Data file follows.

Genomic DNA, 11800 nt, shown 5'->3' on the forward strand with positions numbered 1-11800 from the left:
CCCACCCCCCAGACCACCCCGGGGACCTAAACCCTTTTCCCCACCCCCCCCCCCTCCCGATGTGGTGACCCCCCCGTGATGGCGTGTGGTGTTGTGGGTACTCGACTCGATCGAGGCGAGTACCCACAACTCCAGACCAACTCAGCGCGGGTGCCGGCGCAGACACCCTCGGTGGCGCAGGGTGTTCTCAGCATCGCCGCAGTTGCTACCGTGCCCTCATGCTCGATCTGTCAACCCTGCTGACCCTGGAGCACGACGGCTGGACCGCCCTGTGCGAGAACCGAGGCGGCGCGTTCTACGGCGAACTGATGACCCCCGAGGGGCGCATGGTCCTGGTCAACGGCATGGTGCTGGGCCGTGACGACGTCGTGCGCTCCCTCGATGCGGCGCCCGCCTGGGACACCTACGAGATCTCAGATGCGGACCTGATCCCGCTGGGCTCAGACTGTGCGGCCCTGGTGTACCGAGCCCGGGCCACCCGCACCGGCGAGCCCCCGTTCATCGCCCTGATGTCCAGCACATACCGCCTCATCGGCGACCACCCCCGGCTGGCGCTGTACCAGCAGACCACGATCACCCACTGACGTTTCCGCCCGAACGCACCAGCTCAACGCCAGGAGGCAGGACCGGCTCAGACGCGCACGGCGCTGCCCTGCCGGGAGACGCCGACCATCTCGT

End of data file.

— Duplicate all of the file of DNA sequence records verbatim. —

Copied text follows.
Genomic DNA, 11800 nt, shown 5'->3' on the forward strand with positions numbered 1-11800 from the left:
CCCACCCCCCAGACCACCCCGGGGACCTAAACCCTTTTCCCCACCCCCCCCCCCTCCCGATGTGGTGACCCCCCCGTGATGGCGTGTGGTGTTGTGGGTACTCGACTCGATCGAGGCGAGTACCCACAACTCCAGACCAACTCAGCGCGGGTGCCGGCGCAGACACCCTCGGTGGCGCAGGGTGTTCTCAGCATCGCCGCAGTTGCTACCGTGCCCTCATGCTCGATCTGTCAACCCTGCTGACCCTGGAGCACGACGGCTGGACCGCCCTGTGCGAGAACCGAGGCGGCGCGTTCTACGGCGAACTGATGACCCCCGAGGGGCGCATGGTCCTGGTCAACGGCATGGTGCTGGGCCGTGACGACGTCGTGCGCTCCCTCGATGCGGCGCCCGCCTGGGACACCTACGAGATCTCAGATGCGGACCTGATCCCGCTGGGCTCAGACTGTGCGGCCCTGGTGTACCGAGCCCGGGCCACCCGCACCGGCGAGCCCCCGTTCATCGCCCTGATGTCCAGCACATACCGCCTCATCGGCGACCACCCCCGGCTGGCGCTGTACCAGCAGACCACGATCACCCACTGACGTTTCCGCCCGAACGCACCAGCTCAACGCCAGGAGGCAGGACCGGCTCAGACGCGCACGGCGCTGCCCTGCCGGGAGACGCCGACCATCTCGT